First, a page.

Olive oil is good for you, omega-3s are good for you, and guess what? They’re even better together!
Recently, researchers from three different universities conducted a double-blind study of 36 people who were struggling with their weight. i They were divided into two groups. One group consumed 500 ml (about 17 ounces) of reduced-fat milk per day. The other group drank the same milk, only it had 275 mg of omega-3s and 7.5 g of oleate (a component of olive oil) added to it. Both groups exercised their booties off too.
Everyone benefitted from the high-intensity exercise: blood pressure and waist circumference were reduced in both groups. But there were additional benefits among folks drinking the omega-3 and oleate-enriched milk. The oils had a positive effect on metabolism, supporting insulin, as well as desirable levels of C-reactive protein and HDL (bad) cholesterol.*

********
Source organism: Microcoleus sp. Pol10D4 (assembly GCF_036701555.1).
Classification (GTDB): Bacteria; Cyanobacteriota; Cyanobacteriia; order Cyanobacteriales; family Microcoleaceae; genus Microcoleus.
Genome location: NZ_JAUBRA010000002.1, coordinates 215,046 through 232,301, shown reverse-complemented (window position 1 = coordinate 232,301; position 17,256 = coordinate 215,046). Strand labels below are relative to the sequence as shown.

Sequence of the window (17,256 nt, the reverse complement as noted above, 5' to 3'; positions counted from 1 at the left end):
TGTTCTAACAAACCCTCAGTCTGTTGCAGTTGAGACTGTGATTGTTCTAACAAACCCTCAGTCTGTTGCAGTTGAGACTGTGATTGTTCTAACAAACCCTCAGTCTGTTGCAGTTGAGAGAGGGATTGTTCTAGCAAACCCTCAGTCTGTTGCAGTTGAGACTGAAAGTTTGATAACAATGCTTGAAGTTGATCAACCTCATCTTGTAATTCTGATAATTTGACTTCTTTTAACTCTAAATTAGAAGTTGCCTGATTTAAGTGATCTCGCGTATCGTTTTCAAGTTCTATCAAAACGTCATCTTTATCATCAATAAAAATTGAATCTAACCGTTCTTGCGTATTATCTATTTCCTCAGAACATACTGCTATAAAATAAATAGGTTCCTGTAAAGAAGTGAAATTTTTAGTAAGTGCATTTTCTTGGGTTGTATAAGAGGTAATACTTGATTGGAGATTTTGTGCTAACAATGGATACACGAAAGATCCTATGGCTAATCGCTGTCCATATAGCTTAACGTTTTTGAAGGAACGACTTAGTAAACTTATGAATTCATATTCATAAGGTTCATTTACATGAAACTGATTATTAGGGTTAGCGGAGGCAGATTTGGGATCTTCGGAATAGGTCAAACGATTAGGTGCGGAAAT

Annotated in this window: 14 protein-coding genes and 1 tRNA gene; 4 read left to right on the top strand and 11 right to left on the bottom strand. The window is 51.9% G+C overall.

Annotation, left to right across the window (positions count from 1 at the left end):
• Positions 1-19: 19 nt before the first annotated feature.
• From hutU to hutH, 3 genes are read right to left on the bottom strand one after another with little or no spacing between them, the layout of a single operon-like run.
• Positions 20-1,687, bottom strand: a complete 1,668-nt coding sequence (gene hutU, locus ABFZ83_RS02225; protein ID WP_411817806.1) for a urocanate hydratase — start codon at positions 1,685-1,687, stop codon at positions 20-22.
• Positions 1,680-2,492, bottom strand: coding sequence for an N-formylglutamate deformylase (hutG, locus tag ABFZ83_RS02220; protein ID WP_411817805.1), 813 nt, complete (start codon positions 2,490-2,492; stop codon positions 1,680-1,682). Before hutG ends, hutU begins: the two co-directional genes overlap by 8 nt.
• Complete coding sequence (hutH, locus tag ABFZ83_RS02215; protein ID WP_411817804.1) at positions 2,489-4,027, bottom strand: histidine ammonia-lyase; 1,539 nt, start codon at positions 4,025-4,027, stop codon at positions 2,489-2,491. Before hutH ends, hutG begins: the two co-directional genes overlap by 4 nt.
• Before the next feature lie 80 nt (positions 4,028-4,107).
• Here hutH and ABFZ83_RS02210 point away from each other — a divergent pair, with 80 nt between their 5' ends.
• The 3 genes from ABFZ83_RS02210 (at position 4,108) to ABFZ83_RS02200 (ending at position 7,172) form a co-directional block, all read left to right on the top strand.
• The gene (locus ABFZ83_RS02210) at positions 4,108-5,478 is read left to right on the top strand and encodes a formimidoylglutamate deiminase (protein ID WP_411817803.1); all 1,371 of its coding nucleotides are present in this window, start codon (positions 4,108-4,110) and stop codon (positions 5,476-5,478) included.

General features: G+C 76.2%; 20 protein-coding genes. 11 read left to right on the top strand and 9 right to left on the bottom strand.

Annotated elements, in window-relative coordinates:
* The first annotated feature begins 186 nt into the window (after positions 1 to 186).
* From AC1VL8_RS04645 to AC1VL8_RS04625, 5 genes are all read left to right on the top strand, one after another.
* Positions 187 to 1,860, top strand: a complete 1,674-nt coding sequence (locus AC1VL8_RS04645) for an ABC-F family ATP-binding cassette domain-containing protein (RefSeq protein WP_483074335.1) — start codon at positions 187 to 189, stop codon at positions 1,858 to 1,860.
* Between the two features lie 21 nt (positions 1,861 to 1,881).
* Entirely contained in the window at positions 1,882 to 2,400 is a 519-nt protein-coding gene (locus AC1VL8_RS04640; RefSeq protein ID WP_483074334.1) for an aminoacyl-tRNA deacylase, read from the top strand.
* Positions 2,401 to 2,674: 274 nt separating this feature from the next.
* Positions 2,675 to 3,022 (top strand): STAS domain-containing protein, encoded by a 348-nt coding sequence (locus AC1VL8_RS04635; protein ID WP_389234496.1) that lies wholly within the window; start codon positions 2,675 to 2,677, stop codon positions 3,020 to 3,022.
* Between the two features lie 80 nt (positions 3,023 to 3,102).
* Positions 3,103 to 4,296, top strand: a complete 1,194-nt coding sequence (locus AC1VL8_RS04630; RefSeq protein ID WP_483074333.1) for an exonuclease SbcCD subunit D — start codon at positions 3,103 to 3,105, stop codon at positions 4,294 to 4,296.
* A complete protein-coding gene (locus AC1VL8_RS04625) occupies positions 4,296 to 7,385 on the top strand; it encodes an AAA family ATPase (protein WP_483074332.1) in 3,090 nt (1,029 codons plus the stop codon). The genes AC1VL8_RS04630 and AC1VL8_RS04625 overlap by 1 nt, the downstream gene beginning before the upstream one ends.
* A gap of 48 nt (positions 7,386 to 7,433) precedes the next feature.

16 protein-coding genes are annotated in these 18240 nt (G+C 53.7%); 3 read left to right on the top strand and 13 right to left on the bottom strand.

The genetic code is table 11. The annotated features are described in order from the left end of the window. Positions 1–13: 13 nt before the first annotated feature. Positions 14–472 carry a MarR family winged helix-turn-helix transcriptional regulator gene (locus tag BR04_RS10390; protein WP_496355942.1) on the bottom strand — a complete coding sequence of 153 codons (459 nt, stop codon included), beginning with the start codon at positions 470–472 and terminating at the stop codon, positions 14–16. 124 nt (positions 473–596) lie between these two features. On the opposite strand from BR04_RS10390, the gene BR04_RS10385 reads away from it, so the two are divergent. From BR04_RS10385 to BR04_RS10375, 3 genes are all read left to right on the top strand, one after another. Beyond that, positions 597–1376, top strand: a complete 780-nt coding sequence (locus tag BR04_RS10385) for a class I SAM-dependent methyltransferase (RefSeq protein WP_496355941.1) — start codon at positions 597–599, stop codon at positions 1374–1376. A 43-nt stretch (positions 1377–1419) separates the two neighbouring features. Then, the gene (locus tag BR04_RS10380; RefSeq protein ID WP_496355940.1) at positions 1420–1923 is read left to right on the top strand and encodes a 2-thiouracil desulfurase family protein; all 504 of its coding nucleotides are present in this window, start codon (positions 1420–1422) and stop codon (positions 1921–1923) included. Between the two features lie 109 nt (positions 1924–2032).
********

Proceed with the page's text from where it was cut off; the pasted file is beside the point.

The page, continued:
This was the first time anyone had studied the combined effects of supplementing with omega-3s and oleate on a variety of metabolic factors.
Most fish or flax oil supplements will provide more than 275 mg of omega-3s, as does a salmon fillet or a handful of walnuts. But how much olive oil would you need to consume to get 7.5 grams of oleate? Oleate makes up 55 to 83 percent of olive oil, so even if your olive oil was on the low end of that spectrum, 15 grams, or about half an ounce, would do the trick.ii
The perfect post-exercise meal could be a salad topped with an olive oil and flaxseed oil-based dressing.
 Daniells S. Omega-3s may enhance benefit for people with MetS. Nutraingredients. 2016 Jul 18. http://www.nutraingredients-usa.com/Research/Omega-3s-may-enhance-exercise-benefits-for-people-with-MetS
 Chemical characteristics. The Olive Oil Source. 2016.